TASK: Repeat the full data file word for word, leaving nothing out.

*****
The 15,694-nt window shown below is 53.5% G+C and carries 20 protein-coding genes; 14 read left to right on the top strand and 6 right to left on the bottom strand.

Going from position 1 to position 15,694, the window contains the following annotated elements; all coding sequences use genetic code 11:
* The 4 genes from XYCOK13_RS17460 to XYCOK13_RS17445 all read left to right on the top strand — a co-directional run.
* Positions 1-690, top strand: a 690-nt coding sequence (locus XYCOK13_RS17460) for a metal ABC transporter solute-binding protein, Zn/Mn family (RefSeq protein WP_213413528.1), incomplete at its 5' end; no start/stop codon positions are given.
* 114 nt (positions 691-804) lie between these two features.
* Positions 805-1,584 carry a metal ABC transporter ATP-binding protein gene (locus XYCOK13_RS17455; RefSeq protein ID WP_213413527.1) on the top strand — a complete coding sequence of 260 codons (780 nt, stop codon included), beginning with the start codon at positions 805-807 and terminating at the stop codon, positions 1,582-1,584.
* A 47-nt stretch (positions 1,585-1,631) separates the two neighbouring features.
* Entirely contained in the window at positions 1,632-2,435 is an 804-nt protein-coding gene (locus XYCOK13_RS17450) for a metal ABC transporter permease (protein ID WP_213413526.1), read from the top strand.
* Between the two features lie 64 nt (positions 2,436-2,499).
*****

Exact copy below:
The 15,694-nt window shown below is 53.5% G+C and carries 20 protein-coding genes; 14 read left to right on the top strand and 6 right to left on the bottom strand.

Going from position 1 to position 15,694, the window contains the following annotated elements; all coding sequences use genetic code 11:
* The 4 genes from XYCOK13_RS17460 to XYCOK13_RS17445 all read left to right on the top strand — a co-directional run.
* Positions 1-690, top strand: a 690-nt coding sequence (locus XYCOK13_RS17460) for a metal ABC transporter solute-binding protein, Zn/Mn family (RefSeq protein WP_213413528.1), incomplete at its 5' end; no start/stop codon positions are given.
* 114 nt (positions 691-804) lie between these two features.
* Positions 805-1,584 carry a metal ABC transporter ATP-binding protein gene (locus XYCOK13_RS17455; RefSeq protein ID WP_213413527.1) on the top strand — a complete coding sequence of 260 codons (780 nt, stop codon included), beginning with the start codon at positions 805-807 and terminating at the stop codon, positions 1,582-1,584.
* A 47-nt stretch (positions 1,585-1,631) separates the two neighbouring features.
* Entirely contained in the window at positions 1,632-2,435 is an 804-nt protein-coding gene (locus XYCOK13_RS17450) for a metal ABC transporter permease (protein ID WP_213413526.1), read from the top strand.
* Between the two features lie 64 nt (positions 2,436-2,499).